Date first published: 16/06/2020

Key sectors: all

Key risks: frustration of process; corruption; political instability

On 20 June, a Kinshasa tribunal is set to deliver its verdict in the highest-profile corruption trial in the Democratic Republic of Congo’s history. In the dock is none other than Vital Kamerhe, President Felix Tshisekedi’s chief of staff and a long-time fixture of the country’s political landscape. Kamerhe stands accused of embezzling US$50m from public coffers in connection with the 100-day emergency spending programme launched following Tshisekedi’s inauguration in early 2019. If found guilty, Kamerhe could face up to 20 years of forced labour.

Tshisekedi’s administration has been dogged by charges of opacity from the start. The 100-day emergency programme – the centrepiece of Tshisekedi’s first months in office – has drawn particular controversy. The programme was designed to swiftly mobilise funding for over US$300m worth of public investment and social projects while negotiations over the composition of the new cabinet between Tshisekedi’s and former president Joseph Kabila’s blocs were ongoing. The caretaker government in power at the time was led by Bruno Tshibala – an erstwhile ally of Tshisekedi’s who had switched sides to Kabila’s Common Front for Congo (FCC) – and other Kabila loyalists with little interest in seeing Tshisekedi score an early victory. Even if a new cabinet had been in place, the FCC’s dominance in the legislature would have threatened to protract any negotiations for supplementary spending.

To avoid being held hostage by a semi-hostile cabinet and parliament, Tshisekedi circumvented normal budgetary procedure to tap public funding accessible by presidential decree, including from the central bank. Corruption watchdogs warned that this would open the door to graft early on. Investigations show that a majority of the project contracts were awarded without public tender and lacked proper documentation, and that a significant share of the funds remains unaccounted for.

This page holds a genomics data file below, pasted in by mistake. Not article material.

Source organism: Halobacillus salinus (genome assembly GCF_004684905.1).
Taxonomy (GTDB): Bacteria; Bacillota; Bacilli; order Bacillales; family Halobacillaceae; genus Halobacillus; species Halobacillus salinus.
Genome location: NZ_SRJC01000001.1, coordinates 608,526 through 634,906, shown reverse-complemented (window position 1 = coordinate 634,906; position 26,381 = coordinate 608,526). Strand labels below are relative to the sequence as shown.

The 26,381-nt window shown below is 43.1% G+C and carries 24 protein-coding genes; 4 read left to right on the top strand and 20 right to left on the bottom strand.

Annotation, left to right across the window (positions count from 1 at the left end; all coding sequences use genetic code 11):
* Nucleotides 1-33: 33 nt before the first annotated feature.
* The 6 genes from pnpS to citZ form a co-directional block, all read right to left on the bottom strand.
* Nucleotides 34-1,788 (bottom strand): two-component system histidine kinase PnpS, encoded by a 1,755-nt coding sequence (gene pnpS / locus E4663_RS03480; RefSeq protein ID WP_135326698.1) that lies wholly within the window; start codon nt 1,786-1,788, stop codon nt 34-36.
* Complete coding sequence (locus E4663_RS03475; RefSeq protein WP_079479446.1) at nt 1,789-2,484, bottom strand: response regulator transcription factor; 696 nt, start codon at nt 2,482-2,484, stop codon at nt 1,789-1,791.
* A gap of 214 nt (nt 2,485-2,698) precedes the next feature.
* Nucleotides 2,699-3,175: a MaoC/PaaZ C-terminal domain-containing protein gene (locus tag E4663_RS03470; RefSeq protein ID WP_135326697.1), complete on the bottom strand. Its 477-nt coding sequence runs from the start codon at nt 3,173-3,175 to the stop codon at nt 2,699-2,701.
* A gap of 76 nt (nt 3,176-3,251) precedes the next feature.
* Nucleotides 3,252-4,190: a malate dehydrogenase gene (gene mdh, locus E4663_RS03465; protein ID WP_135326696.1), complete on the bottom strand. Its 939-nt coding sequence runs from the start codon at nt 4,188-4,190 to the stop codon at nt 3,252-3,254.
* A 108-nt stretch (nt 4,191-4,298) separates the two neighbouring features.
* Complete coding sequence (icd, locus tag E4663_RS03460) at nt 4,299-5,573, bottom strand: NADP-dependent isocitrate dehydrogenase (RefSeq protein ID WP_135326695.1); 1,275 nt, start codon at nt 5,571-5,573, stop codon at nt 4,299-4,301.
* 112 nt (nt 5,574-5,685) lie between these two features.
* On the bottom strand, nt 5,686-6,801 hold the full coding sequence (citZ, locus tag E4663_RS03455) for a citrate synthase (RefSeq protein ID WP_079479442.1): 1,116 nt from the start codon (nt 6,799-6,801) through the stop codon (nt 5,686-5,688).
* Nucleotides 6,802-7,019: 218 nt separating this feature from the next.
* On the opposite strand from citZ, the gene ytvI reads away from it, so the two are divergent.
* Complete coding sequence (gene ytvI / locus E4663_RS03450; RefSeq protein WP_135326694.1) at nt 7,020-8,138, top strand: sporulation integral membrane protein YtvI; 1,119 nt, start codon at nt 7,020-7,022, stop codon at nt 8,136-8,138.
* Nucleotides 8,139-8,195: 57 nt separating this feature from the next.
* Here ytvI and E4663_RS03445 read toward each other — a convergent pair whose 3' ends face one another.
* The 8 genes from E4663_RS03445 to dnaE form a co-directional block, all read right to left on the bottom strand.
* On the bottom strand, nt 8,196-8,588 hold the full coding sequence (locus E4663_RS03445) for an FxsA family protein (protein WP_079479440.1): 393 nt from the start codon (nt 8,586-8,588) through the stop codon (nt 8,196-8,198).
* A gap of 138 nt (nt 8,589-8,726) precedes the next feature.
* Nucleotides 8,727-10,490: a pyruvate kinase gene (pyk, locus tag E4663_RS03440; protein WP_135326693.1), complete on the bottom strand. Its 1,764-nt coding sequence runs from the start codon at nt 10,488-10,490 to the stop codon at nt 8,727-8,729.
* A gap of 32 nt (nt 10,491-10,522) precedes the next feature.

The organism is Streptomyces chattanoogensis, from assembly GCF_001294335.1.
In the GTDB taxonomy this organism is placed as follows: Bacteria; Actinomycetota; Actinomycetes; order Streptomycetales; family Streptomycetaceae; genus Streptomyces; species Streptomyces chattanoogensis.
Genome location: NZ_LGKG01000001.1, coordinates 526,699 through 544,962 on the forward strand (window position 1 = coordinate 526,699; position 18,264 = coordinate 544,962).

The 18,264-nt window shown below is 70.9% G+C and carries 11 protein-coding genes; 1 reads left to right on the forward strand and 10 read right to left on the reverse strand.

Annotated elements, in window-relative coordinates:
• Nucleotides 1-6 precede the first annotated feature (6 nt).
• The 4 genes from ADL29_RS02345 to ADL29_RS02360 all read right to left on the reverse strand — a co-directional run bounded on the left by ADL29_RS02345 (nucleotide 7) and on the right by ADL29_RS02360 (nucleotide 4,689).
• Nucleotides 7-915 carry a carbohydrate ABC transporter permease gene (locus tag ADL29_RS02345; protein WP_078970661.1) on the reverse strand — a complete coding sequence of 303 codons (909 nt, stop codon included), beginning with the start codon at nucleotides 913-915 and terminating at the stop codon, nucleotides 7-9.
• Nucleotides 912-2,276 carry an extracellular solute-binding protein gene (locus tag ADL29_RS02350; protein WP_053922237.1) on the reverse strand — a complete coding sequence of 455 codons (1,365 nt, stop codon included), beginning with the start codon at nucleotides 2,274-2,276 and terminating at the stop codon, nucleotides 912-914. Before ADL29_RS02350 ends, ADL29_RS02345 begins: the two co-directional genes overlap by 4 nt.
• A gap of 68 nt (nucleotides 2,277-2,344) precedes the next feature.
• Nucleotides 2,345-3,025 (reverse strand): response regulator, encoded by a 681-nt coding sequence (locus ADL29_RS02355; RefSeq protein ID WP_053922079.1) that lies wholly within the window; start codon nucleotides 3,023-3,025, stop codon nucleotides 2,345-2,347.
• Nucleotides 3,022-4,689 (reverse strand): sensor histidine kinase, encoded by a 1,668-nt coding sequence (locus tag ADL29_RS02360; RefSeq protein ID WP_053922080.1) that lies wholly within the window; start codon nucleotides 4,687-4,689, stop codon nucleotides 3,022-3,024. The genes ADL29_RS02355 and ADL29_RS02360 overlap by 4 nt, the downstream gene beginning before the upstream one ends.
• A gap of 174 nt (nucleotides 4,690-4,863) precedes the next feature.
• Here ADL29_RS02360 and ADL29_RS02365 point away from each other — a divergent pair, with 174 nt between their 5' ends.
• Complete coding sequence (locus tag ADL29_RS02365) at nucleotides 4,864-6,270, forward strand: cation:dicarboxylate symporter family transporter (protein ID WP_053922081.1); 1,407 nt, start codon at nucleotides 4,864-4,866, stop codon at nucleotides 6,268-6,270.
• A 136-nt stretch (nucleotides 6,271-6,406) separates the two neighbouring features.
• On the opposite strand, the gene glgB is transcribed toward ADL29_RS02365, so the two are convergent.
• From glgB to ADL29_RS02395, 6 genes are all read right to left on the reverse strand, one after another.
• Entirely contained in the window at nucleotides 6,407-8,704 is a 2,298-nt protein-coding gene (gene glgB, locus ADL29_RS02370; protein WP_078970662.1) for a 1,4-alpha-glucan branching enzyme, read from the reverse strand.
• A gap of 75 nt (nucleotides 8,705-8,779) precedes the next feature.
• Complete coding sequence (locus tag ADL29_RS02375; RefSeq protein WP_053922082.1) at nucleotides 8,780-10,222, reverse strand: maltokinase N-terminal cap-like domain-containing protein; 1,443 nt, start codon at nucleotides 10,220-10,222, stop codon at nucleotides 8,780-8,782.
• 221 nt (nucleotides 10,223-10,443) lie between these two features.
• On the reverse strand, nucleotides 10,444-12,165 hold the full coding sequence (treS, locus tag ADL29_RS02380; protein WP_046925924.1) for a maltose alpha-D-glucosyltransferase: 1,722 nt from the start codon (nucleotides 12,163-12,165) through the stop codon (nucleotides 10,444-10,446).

As Tshisekedi’s right-hand man, Kamerhe was in charge of the programme’s execution. Nonetheless, it is remarkable that President Tshisekedi has largely managed to deflect any blame from himself. Moreover, Tshisekedi has conspicuously failed to come to his top aide’s defence while repeatedly emphasising the judiciary’s independence in the case.

This may be explained by two factors. First, the trial presents an opportunity for Tshisekedi to reshape the narrative around his administration by portraying himself as the DRC’s graft-buster-in-chief. Second, Tshisekedi may be seeking to nip in the bud any attempts by Kamerhe to expand his own power base ahead of the next presidential election. According to the deal Tshisekedi and Kamerhe struck before the 2018 presidential election, Tshisekedi was to forego a second term bid in 2023 in favour of Kamerhe. That looks highly unlikely now, even if Kamerhe were to be cleared of the charges.

Sidelining Kamerhe puts Tshisekedi’s CACH alliance with Kamerhe’s party in jeopardy, further destabilising the awkward government coalition with Kabila’s FCC. With the power struggle between Tshisekedi and the FCC-dominated cabinet far from over, this may appear counterproductive given the weakness of Tshisekedi’s own party. However, over the past one and a half years Tshisekedi has built, and come to rely on, a vast network of allies in the DRC’s myriad government institutions rather than his parliamentary bloc to implement policy. Tshisekedi might also speculate that many of Kamerhe’s allies will switch sides once Kamerhe is out of the picture. Given the fluidity of political allegiances in the DRC, this is not a far-fetched calculation.